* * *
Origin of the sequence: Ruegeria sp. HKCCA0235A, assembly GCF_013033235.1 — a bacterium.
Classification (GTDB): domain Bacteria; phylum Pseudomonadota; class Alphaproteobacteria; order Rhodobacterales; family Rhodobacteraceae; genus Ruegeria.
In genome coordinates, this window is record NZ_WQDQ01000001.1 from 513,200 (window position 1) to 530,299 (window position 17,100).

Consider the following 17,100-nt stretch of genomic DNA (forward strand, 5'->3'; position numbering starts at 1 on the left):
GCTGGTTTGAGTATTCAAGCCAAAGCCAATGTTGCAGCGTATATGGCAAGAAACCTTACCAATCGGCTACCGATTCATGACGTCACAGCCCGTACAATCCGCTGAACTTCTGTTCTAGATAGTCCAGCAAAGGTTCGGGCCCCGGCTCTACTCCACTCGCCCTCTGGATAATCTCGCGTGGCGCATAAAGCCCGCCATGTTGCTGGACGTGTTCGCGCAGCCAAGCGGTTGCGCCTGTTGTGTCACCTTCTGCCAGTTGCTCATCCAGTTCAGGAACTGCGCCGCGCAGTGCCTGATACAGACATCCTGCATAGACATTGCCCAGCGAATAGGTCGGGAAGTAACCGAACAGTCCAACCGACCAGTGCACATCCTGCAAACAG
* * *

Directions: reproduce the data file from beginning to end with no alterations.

Origin of the sequence: Ruegeria sp. HKCCA0235A, assembly GCF_013033235.1 — a bacterium.
Classification (GTDB): domain Bacteria; phylum Pseudomonadota; class Alphaproteobacteria; order Rhodobacterales; family Rhodobacteraceae; genus Ruegeria.
In genome coordinates, this window is record NZ_WQDQ01000001.1 from 513,200 (window position 1) to 530,299 (window position 17,100).

Consider the following 17,100-nt stretch of genomic DNA (forward strand, 5'->3'; position numbering starts at 1 on the left):
GCTGGTTTGAGTATTCAAGCCAAAGCCAATGTTGCAGCGTATATGGCAAGAAACCTTACCAATCGGCTACCGATTCATGACGTCACAGCCCGTACAATCCGCTGAACTTCTGTTCTAGATAGTCCAGCAAAGGTTCGGGCCCCGGCTCTACTCCACTCGCCCTCTGGATAATCTCGCGTGGCGCATAAAGCCCGCCATGTTGCTGGACGTGTTCGCGCAGCCAAGCGGTTGCGCCTGTTGTGTCACCTTCTGCCAGTTGCTCATCCAGTTCAGGAACTGCGCCGCGCAGTGCCTGATACAGACATCCTGCATAGACATTGCCCAGCGAATAGGTCGGGAAGTAACCGAACAGTCCAACCGACCAGTGCACATCCTGCAAACAG